India has slipped to 42nd place on an annual Global Democracy Index amid “rise of conservative religious ideologies” and increase in vigilantism and violence against minorities as well as other dissenting voices.
While Norway has again topped the list, followed by Iceland and Sweden, compiled by the Economist Intelligence Unit (EIU), India has moved down from 32nd place last year and remains classified among “flawed democracies”.
Performance of various countries:
Top and bottom countries: Norway, Iceland and Sweden are the top three on the list while Chad, Syria and North Korea bring up the bottom.
The total score of 89 countries fell when compared to their ranking in 2016. India was one of the countries whose score declined the most. It fell ten places in the rankings from 32 to 42 as its score deteriorated by 0.58 points to 7.23 (on a scale of 0 to 10). In the ‘media freedom ranking’, India ranked 49 out of 167 countries that the index covered.
Asia recorded the biggest decline compared to other regions of the world. According to the index, Asia (5.63) lagged behind North America (8.56), Western Europe (8.38) and Latin America (6.26). Indonesia was the worst-performing nation, falling to 68th position from 48th rank.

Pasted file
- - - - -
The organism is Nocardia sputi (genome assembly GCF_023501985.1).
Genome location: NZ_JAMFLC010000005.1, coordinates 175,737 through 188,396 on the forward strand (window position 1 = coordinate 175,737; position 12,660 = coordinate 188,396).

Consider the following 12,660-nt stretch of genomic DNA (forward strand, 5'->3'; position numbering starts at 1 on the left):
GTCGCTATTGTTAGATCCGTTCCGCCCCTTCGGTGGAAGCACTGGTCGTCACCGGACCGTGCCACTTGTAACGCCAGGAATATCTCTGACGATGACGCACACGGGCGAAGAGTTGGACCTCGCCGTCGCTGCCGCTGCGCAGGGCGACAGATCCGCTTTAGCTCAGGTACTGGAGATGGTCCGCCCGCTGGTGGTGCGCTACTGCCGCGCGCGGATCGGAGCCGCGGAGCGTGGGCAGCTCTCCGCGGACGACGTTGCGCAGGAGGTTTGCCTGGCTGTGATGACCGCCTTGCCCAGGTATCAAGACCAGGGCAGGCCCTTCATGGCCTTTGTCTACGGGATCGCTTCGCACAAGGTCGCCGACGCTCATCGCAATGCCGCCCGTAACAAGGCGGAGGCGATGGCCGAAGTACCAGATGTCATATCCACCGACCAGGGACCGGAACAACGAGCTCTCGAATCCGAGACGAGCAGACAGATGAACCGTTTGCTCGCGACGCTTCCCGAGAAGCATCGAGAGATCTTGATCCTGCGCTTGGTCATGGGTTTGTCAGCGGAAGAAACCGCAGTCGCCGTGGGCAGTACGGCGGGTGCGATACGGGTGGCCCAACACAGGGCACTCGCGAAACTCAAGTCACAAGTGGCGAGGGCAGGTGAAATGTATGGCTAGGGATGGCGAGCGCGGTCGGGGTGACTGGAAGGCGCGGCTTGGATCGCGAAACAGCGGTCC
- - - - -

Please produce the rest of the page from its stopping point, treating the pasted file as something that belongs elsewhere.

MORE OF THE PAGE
Only top-19 countries have been classified as ‘full democracies’, while the hybrid regimes include Pakistan (110th), Bangladesh (92nd), Nepal (94th) and Bhutan (99th). Those named as ‘authoritarian regimes’ include China (139th), Myanmar (120th), Russia (135th) and Vietnam (140th). North Korea is ranked the lowest at 167th, while Syria is a notch better at 166th place.
What lies behind India’s poor performance?
The report has classified India as a flawed democracy and attributed the dip in India’s rankings to lack of freedom of speech and free media. The report notes that the rise of conservative religious ideologies has mainly affected India. The strengthening of right-wing Hindu forces in an otherwise secular country led to a rise of vigilantism and violence against minority communities, particularly Muslims, as well as other dissenting voices.
In some states in India, the authorities there have restricted freedom of the press, closed down several newspapers and heavily controlled mobile internet services. Several journalists were murdered in India in 2017, as in the previous year
A Human Rights Watch report published on January 22 had also alleged that Indian failed to protect its minorities in 2017. This report should serve as a warning sign for the country. Urgent steps are needed to protect democratic values of the country, without which our fundamental credentials as a democracy will be seriously undermined.